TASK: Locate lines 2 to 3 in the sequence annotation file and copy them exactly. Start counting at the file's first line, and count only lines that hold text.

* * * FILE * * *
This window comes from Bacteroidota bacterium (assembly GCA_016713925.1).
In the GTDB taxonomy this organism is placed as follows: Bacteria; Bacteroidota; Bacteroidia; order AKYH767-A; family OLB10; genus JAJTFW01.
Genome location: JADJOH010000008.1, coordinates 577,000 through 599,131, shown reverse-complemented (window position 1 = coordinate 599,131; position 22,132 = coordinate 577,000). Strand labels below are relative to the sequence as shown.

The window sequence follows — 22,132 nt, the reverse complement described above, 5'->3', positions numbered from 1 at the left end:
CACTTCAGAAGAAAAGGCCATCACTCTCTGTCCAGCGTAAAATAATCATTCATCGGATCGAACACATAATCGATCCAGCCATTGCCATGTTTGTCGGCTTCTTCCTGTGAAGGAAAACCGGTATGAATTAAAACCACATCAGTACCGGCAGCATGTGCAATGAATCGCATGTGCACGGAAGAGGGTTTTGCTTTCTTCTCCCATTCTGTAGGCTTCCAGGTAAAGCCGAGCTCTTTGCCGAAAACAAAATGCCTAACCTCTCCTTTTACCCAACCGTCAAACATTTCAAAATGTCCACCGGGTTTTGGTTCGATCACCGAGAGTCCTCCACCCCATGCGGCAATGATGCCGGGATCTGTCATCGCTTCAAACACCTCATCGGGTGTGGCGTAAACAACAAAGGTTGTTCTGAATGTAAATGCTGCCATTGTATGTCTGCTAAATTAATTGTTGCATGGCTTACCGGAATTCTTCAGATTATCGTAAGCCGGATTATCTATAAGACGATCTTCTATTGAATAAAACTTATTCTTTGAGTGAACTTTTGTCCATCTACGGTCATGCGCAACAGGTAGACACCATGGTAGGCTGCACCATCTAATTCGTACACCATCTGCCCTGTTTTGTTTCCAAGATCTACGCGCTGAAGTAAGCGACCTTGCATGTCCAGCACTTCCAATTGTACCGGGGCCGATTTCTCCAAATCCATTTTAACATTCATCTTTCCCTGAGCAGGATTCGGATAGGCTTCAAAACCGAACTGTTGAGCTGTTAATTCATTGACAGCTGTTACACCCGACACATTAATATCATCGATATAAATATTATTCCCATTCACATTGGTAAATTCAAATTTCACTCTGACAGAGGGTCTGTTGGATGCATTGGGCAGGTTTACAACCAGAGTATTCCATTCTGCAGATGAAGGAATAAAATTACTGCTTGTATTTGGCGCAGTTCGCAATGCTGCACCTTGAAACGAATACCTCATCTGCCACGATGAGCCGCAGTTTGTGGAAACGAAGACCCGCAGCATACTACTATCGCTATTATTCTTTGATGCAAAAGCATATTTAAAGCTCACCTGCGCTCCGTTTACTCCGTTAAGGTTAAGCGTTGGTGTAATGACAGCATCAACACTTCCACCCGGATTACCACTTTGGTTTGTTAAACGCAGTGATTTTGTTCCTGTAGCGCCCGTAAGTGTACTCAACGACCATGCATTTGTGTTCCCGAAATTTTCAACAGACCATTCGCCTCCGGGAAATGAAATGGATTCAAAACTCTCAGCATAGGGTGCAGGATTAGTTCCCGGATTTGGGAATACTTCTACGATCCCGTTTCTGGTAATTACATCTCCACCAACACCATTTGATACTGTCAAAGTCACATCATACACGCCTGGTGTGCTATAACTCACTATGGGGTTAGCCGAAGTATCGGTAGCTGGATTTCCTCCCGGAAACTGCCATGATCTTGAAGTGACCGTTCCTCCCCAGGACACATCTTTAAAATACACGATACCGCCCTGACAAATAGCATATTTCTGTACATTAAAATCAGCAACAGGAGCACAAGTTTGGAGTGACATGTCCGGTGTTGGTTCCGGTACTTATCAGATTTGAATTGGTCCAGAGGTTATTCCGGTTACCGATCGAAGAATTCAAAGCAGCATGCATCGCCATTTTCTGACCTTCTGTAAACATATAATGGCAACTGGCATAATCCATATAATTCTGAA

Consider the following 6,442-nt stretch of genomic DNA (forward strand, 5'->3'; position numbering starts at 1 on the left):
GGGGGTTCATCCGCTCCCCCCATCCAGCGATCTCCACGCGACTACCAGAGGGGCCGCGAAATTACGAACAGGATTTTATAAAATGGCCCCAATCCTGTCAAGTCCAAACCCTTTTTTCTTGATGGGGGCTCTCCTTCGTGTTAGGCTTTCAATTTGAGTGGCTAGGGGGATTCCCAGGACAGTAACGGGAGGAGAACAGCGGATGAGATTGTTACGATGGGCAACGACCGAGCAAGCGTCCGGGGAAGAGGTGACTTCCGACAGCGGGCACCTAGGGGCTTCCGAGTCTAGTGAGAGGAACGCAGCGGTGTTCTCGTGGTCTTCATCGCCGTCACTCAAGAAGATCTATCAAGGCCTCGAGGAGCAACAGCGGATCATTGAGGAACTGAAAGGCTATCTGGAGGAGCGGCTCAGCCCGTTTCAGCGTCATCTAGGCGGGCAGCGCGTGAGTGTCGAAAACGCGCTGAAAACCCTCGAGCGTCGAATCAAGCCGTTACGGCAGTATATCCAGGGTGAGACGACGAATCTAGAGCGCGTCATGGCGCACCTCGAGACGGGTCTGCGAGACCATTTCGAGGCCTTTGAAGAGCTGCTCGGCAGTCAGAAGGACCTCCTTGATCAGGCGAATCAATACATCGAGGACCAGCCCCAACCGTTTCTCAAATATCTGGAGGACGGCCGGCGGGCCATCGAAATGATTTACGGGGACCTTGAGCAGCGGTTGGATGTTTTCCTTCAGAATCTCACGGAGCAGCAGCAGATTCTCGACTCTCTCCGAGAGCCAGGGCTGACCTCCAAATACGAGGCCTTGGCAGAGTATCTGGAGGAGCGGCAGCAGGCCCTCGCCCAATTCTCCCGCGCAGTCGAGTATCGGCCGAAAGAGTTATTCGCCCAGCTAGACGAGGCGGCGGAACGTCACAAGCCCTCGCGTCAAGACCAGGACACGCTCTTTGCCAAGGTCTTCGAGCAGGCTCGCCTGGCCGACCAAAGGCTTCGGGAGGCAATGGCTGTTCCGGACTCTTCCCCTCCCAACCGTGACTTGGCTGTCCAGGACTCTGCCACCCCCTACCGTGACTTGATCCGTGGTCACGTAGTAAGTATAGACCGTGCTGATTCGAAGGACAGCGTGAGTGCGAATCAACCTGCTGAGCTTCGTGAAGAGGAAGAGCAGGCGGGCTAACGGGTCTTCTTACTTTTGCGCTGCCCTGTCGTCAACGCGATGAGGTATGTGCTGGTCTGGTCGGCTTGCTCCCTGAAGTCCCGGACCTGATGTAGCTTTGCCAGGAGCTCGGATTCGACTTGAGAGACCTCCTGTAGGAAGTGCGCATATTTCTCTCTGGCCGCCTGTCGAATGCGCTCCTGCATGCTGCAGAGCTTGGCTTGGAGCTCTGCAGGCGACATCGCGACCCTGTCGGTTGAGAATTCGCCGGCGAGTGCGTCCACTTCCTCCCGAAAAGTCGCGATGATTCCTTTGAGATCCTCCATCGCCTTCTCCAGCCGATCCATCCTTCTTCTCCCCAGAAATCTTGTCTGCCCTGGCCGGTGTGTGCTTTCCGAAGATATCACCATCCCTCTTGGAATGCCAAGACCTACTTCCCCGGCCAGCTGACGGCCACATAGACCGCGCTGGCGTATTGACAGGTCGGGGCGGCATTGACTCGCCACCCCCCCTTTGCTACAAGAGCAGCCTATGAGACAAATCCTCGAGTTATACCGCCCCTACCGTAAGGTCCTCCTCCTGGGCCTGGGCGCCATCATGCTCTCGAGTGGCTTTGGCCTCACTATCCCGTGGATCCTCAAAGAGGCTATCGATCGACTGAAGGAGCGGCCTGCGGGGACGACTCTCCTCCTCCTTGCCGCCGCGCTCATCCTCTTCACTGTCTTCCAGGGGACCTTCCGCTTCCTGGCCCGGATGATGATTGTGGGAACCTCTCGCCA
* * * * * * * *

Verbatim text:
In the GTDB taxonomy this organism is placed as follows: Bacteria; Bacteroidota; Bacteroidia; order AKYH767-A; family OLB10; genus JAJTFW01.
Genome location: JADJOH010000008.1, coordinates 577,000 through 599,131, shown reverse-complemented (window position 1 = coordinate 599,131; position 22,132 = coordinate 577,000). Strand labels below are relative to the sequence as shown.